For his first presentation at New York Fashion Week in February 2007, funded by an Ecco Domani award, Tom Scott was inspired by installation artist Ann Hamilton. It seems that a particular self-portrait of hers had caught his eye. It’s from her “Body Object Series”; she wears a dowdy black dressing gown and even dowdier shoes and sports a cluster of hay where her head is supposed to be. Scott’s theme that season? Introspection. This fall, Scott mined the work of Françoise Sullivan. While attending the Documenta art festival in Germany last year, Scott was struck by an adaptation of Sullivan’s 1948 performance piece “Dance in the Snow.” And somehow he connected the dots between this exhibition, which featured much swaying and buckling, and a lineup of knits.
Scott's spring 2008 inspiration book.
In fashion, it’s all too easy to leap to conclusions. Hearing about Scott’s esoteric inspirations, for instance, one might imagine him an ivory tower–type designer. That his label, Tom Scott, shows his name upside down—“incognito,” he says—speaks to that profile even more. In fact, he would prefer to have no logo at all, but another famously elusive industry nonconformist (Martin Margiela) has already claimed that shtick. Instead of inspiration boards, moreover, he creates a mixed-media art book to set the mood each season. Then there’s the sartorial evidence. His sweaters are unusual—unusual in a Rei Kawakubo sort of way, in a raise an eyebrow and just go with it manner. They’re consciously disproportioned—one side is more drawn out than the other, or there’s extra fabric languidly hanging from behind. Things are distorted, worn upside down and backward. Naturally Scott’s an arty idiosyncratic type in a white lab coat, manipulating his silhouettes in his studio like Willy Wonka stretches and plays with salt-water taffy—right?
Think again. Get to know him, and it turns out that Scott, 34, is perfectly normal. On this particular summer day, he’s casually dressed in jeans and a black Band of Outsiders shirt over a white T-shirt. His thick eyebrows and scruffy beard lend him a slightly boyish, rough edge. He pulls a shaggy beanie, covered in wool “hair,” off a rack in his showroom and plops it on his head. “People were trying these hats on and cracking up,” he says. “You know, I have a sense of humor about my pieces. We’ll have a laugh and think, That’s so strange—we’ve got to do it.”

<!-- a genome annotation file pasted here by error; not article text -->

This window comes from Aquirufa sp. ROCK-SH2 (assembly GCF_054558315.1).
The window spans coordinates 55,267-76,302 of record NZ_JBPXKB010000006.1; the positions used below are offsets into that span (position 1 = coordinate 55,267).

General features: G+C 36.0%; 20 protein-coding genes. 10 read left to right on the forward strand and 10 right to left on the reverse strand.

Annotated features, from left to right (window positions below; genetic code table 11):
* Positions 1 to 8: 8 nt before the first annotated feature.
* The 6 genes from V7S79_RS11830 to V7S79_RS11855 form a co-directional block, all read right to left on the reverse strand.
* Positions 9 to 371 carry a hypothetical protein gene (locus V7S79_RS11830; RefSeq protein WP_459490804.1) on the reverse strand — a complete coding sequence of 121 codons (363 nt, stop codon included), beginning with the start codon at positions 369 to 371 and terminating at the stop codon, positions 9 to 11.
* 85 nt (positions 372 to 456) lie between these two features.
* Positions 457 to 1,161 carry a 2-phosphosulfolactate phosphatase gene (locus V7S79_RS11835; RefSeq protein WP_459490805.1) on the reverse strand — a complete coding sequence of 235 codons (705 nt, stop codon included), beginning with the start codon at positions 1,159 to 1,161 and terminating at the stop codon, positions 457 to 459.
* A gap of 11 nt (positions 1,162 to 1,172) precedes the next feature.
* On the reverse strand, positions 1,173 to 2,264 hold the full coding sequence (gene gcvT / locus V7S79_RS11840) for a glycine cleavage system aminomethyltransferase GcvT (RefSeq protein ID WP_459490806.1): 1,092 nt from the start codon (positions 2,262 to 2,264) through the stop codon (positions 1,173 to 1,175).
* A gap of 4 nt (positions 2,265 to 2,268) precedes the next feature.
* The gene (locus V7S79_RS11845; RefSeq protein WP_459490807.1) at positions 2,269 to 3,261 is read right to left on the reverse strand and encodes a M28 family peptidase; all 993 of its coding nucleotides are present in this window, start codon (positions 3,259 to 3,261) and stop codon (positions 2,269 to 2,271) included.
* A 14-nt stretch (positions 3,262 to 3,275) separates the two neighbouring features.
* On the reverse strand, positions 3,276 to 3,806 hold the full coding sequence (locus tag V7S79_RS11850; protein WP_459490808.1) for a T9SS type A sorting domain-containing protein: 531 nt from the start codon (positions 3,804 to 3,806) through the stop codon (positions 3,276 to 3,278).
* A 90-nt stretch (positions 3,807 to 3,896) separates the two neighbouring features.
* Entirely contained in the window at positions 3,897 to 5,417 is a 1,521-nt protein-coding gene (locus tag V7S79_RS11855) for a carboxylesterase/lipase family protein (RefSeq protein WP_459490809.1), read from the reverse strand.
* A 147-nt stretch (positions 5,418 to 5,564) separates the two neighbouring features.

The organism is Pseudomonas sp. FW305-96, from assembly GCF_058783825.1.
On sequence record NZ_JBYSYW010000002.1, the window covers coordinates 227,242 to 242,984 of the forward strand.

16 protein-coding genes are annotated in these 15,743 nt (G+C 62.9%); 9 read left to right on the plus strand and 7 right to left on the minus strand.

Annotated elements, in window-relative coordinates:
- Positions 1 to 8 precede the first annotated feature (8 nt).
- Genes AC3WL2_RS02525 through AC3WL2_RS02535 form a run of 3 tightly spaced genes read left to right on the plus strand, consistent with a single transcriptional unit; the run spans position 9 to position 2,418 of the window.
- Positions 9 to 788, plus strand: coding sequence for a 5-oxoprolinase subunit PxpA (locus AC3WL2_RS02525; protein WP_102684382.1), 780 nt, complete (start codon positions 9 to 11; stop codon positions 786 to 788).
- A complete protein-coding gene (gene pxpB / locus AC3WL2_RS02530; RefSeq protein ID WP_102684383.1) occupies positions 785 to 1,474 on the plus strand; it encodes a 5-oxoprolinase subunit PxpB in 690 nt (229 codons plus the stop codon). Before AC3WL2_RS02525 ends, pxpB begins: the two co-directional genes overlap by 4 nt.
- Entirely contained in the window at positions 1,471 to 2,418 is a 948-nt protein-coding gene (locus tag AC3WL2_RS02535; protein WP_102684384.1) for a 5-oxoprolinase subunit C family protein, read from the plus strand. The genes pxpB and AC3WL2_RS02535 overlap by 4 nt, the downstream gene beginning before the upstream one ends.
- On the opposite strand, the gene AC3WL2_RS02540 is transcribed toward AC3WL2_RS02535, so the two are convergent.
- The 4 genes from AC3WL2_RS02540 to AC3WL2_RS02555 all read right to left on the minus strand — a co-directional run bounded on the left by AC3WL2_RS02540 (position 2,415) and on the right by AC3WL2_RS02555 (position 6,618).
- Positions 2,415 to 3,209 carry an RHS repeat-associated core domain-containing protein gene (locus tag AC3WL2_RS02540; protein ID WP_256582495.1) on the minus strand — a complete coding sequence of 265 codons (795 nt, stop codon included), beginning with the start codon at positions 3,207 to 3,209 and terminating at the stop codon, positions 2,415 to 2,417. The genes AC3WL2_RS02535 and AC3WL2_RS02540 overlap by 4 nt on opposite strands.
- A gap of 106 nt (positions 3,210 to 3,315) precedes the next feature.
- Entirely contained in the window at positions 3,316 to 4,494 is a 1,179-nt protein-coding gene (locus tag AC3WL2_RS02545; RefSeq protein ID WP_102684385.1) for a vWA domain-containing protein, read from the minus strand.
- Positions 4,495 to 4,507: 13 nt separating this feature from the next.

As a kid growing up on the outskirts of Philadelphia, knitwear design was one of the last things on Scott’s mind. But his family’s vocations certainly pointed him in that direction. His father was a carpet weaver who worked on looms all day; Scott’s grandmother was a lacemaker at Quaker Lace Company. “She taught me how to crochet,” he recalls. “But I never thought textiles was something I wanted to do. I thought it was corny. Everybody else’s parents were lawyers or whatever, and, I mean, my dad [was] the carpet weaver?”
Still, something must have rubbed off, because Scott ended up attending both the Philadelphia College of Textiles & Science (now known as Philadephia University) and the Scottish College of Textiles, part of Edinburgh’s Heriot-Watt University. In school, he discovered the object of his career affections: the knitting machine. “I became fascinated with it,” he says. “A lot of the students, they wanted to do beautiful cables. I was more interested in doing things that didn’t look nice. I was always trying to challenge the machine.”